CHRIS CILLIZZA, CNN POLITICS CORRESPONDENT AND EDITOR AT LARGE: Gloria is exactly right. One more number. I think it will be so important. So overall, Gloria, 28, "This will be a vote in support of Trump"; 42, opposition. Among women, 25 percent vote of support for Trump; 48 percent a vote to oppose Trump. A quarter say it's not sending a message at all. So half of women say that their vote tomorrow will be a vote to send a oppositional message to Donald Trump. Which I think -- if you see a major takeover of the House, you see the Senate close, see gains on the gubernatorial level, I think we're going to be talking about this is -- I mean, I'm not going to say another year of the woman. Probably find another term. But women will make the difference, if that's what happens.

BLITZER: You know, Abby, a whole bunch of Republicans are happy that this is a referendum on the president. But there's a lot of Republicans who are very nervous that he's decided to make immigration this closing argument.

ABBY PHILLIP, CNN WHITE HOUSE CORRESPONDENT: If you're in the Senate, you might be very happy that this is the Trump election, because his supporters still really love him. They still really want to come out for him, as you can see from the thousands and thousands of people showing up at his rallies.

But if you're in the House of Representatives and you're in any kind of suburban district at all, any kind of blue district at all, you're in big trouble. This is a president who -- whose personality has become a major issue for a lot of moderate voters. A lot of women voters, to Chris's point, have a major issue with that.

And the president is very stubborn about this, because he feels that, in his case, it worked really well for him. But he doesn't realize that that does not necessarily transfer at the district level to Republicans who have to broaden their base in order to win.

BORGER: But it's about him. I thought.

PHILLIP: It is -- well, it's going to be about him on both sides.

CILLIZZA: Right until it isn't. If they lose, it will not be about him.

BORGER: Of course.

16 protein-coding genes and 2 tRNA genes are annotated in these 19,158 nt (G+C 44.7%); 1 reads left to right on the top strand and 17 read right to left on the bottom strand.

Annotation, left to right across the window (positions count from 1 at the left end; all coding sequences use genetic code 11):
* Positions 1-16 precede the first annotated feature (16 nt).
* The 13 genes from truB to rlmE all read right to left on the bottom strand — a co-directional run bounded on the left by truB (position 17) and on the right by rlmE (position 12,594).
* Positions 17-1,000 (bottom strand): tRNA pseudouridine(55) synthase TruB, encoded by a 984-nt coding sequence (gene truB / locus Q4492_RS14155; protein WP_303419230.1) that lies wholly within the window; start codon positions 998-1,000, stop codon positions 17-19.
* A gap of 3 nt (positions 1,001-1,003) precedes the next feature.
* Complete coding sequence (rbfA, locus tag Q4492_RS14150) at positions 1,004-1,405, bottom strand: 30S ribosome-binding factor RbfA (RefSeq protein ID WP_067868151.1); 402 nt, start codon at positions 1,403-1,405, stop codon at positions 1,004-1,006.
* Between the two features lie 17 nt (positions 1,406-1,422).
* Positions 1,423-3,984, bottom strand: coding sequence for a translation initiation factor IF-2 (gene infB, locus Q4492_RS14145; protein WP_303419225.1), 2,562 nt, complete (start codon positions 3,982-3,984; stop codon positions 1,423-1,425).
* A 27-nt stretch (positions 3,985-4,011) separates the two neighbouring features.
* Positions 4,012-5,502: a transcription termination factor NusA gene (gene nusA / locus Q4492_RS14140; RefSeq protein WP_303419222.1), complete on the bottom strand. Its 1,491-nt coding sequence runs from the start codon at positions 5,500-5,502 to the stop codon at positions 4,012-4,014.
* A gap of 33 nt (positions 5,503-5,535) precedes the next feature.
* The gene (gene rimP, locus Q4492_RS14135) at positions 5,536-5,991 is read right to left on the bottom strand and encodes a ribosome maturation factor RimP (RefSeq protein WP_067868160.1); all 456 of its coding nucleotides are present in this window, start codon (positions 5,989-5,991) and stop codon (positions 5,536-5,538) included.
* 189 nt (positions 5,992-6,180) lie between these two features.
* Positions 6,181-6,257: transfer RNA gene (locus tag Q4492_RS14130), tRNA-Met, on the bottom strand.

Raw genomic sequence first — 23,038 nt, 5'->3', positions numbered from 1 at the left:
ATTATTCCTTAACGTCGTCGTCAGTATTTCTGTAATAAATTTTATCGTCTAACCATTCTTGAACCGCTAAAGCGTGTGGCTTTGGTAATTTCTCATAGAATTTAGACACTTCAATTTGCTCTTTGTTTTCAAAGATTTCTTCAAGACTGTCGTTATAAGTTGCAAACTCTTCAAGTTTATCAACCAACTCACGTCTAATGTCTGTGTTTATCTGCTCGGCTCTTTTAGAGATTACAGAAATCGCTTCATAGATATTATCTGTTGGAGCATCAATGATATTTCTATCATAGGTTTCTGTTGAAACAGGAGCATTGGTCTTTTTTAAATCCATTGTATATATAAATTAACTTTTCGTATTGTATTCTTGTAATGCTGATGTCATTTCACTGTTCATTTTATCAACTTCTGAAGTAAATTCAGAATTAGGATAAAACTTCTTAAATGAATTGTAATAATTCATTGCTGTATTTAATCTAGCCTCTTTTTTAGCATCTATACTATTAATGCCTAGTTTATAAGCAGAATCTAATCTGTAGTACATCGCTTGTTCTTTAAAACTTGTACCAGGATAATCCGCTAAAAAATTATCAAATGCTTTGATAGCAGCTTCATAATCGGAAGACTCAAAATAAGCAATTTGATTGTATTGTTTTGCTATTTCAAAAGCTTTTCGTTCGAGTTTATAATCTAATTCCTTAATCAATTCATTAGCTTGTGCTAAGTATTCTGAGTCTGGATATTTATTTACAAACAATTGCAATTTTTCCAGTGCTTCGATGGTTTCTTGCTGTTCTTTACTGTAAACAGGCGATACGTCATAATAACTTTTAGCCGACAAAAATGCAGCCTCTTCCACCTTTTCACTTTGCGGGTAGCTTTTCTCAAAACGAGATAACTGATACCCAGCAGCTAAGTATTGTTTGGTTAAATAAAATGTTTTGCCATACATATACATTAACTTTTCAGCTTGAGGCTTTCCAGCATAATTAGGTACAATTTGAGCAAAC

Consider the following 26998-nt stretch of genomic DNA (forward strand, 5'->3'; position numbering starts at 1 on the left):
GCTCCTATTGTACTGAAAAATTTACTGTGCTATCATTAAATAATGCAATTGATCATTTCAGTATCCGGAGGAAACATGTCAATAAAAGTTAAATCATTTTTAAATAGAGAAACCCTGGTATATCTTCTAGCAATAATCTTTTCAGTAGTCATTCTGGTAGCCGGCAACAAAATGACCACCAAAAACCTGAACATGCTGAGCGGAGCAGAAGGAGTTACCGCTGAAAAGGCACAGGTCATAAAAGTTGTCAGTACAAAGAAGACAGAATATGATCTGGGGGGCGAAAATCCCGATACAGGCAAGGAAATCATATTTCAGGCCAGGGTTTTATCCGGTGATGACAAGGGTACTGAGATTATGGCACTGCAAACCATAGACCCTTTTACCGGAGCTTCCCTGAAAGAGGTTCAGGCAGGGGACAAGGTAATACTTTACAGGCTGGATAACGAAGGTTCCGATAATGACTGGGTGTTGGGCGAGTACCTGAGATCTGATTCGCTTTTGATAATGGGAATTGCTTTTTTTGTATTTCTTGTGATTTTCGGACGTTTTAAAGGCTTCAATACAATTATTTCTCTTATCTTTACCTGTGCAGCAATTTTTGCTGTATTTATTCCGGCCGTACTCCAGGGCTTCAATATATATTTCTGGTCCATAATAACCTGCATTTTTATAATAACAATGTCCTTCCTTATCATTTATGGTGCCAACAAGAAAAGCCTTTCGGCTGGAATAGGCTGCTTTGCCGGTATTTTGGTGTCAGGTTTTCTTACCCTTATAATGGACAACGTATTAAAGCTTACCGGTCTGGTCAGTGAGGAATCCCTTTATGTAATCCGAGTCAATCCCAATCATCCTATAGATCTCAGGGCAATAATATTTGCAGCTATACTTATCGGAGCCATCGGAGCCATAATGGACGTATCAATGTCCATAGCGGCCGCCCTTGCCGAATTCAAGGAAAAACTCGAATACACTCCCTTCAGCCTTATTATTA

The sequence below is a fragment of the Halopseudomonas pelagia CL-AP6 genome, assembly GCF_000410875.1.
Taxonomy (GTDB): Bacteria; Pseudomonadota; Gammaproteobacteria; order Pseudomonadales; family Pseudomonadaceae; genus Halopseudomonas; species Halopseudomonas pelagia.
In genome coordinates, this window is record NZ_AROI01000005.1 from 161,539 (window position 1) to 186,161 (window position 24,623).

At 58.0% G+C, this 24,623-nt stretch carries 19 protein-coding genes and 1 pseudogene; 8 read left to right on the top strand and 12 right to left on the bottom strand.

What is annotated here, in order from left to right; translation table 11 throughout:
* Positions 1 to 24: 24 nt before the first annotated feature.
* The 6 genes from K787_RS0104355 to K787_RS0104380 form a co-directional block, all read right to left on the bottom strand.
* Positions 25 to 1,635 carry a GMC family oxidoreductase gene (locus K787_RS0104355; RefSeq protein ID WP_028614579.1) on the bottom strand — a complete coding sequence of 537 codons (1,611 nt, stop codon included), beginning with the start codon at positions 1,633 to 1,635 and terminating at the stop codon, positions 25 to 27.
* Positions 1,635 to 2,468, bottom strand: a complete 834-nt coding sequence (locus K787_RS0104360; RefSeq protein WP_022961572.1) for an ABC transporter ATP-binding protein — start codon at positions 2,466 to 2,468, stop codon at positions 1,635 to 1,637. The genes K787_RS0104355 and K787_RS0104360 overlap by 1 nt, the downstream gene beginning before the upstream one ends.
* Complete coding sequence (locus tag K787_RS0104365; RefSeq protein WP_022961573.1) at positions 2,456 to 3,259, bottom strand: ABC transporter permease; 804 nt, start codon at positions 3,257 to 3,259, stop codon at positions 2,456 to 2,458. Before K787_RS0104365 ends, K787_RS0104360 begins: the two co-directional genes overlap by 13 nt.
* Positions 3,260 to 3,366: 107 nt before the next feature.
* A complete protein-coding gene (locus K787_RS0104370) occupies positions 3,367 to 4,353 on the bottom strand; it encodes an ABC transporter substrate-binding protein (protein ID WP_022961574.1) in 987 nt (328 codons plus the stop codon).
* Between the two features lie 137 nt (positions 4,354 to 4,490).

BLITZER: David Chalian, the elections might be a referendum on the president, but he seems to be hedging his bets a little bit if the Republicans don't do so well. I want you to listen to this.

(BEGIN VIDEO CLIP)

TRUMP: Get out and vote. I want you to vote. Pretend I'm on the ballot.

I'm not on the ticket. But I am on the ticket. Because this is also a referendum about me.

(via phone): Many of them saying it's a referendum on what we've done. So I don't know about that. I can tell you, though, that's the way they're going to play it.

(on camera): I think we're going to do well in the House, but as you know, my primary focus has been on the Senate.

This is a very important election. I wouldn't say it's as important as '16. But it's right up there.

I haven't heard the term blue wave, but you better get out and vote, otherwise, I'm going to look very bad with this statement.

(END VIDEO CLIP)

BLITZER: Is he already looking to blame someone else if things don't go his way?

DAVID CHALIAN, CNN POLITICAL DIRECTOR: My favorite bite of that whole montage was when he said, "Well, as you know, I've been really focused on the Senate. So see you later, House guys."

You know, there is a clear understanding in the White House that the House is going to be tricky. For all the reasons Abby was citing.

[17:35:05] And the president knows, just because of where he's been traveling, and his travel schedule is not something that the president put together by himself, right? This is a detailed, data-oriented kind of travel list that the White House political shop said, "Where can you do the most good and the least harm?" And that meant not going to the majority of battleground House districts. He was confined to help Republicans maintain the Senate.

BLITZER: He spent most of his time, S.E., in these red states on Senate contests.

S.E. CUPP, HOST, "UNFILTERED": Yes. There's two things. There's one, the math of this. But also, he likes to go where he is liked. He wants to be loved. He doesn't want to go and have a tepid reaction, you know, 18 people coming out to see Steve Bannon. He wants to go and be loved. He knows the optics of that are good. He knows that energizes him and makes him feel sort of, you know, rejuvenated. So I think it was as much about his ego as it was about the map.